Transforming Lives

Every day, all over the world, USAID brings peace to those who endure violence, health to those who struggle with sickness, and prosperity to those who live in poverty. It is these individuals — these uncounted thousands of lives — that are the true measure of USAID’s successes and the true face of USAID's programs.

For years, 400,000 residents breathed air highly polluted by emissions from the 50-year-old coal-fired power plant operated by Calcutta Electric Supply Corporation (CESC) - the largest private thermal power company in Eastern India. Before USAID helped revamp the plant, the city of Kolkata’s air pollution levels were among the highest in the world.

For villagers in the arid Marwar region of Rajasthan, India, decreasing groundwater levels and repeated droughts have destroyed traditional livelihoods. During the long dry season, farmers and herders get most of their water from wells. In recent years, some groundwater levels have dropped as much as 400 feet. One of the world's most densely populated arid regions, Marwar's droughts starve cattle and cause mass migration of people and their livestock. Farmers are forced to pay a high price for drinking water transported great distances by tankers, and many fall into debt taking out loans from local moneylenders.

Most of India's poorest people are subsistence farmers who have little or no access to new technology and markets for their produce. Access to water for irrigation is one of the most critical constraints that small farmers face, and in semi-arid regions like Maharashtra, small farmers struggle with scarce water resources and no access to irrigation technology that would allow them to enter high-value crop markets. Effective drip-irrigation systems have a high initial cost that most small farmers could not afford, leaving many unable to grow enough produce even to feed themselves and their families.

Saroja, a woman farmer from Sadrana village in the north Indian state of Haryana, grows fruits and vegetables. During harvest, she was forced either to sell the excess produce at low prices or let it spoil. Other farmers in the region and in the neighboring country of Nepal faced the same problem.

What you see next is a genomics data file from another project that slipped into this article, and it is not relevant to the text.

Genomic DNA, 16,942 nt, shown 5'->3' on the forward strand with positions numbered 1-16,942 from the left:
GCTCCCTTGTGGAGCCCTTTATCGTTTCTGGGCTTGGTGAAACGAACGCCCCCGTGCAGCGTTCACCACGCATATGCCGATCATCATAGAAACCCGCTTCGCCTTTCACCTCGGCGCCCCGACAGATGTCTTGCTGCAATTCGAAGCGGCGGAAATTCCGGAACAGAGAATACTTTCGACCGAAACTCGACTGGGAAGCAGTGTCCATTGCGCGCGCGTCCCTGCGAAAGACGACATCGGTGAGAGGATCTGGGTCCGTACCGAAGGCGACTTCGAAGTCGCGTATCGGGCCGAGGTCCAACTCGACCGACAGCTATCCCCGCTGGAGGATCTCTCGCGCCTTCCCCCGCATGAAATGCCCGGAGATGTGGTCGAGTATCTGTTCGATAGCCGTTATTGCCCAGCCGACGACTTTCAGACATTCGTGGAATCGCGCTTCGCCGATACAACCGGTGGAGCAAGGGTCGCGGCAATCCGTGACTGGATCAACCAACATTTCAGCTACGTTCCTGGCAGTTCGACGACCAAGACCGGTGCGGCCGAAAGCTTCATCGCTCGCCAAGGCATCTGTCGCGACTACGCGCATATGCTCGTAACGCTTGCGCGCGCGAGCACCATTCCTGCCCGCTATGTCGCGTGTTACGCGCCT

As many as 100,000 children in India are infected with HIV/AIDS, which not only threatens their health but can also debilitate their families, depriving them of parental love and protection. HIV-associated stigma and discrimination can lead to isolation and reduce their chances of receiving basic education. Children infected or affected by HIV/AIDS also undergo severe psychological stress.

Today, Indonesia is recognized as an international leader in family planning and reproductive health. It has one of the world’s most successful programs. As a result, women like Rubeha Purwanto are now able to space the births of their children, improving the health of both mother and child.

In the late 1990s, when the last independent magazine in Indonesia was closed down, journalists reacted by forming an underground society to promote uncensored dissemination of news. After political changes brought greater press freedoms in 1999, the journalists continued honoring their commitment to a free and independent media, this time out in the open. With help from a USAID grant, they launched an independent radio station: Radio 68H. Today, the station promotes free speech and a free press through trusted news coverage.

The Lord of the Rings, Harry Potter, and Rising Sun are some of the 3,000-plus novels and textbooks that the Indonesian Mitra Netra—or “Friends of the Eye”—Foundation has in stock. What makes the library so impressive is that the books are in Braille or on tape. “We’ve been developing audio books since 1992,” says the deputy director, Irwan Dwi Kusnanto, who is visually impaired. With help from USAID, the foundation distributes 100 cassettes per month to 15 special schools where they are enjoyed by visually impaired adults and children.

Mothers and pregnant women in Wonokromo, a town in northeastern Java, worried that when time for delivery came, they could not get to the hospital. They also worried there was no guaranteed supply of blood in the event of an emergency requiring a transfusion. Now, thanks to a USAID-supported health initiative, Wonokromo mothers can stop worrying.


Last updated: January 05, 2015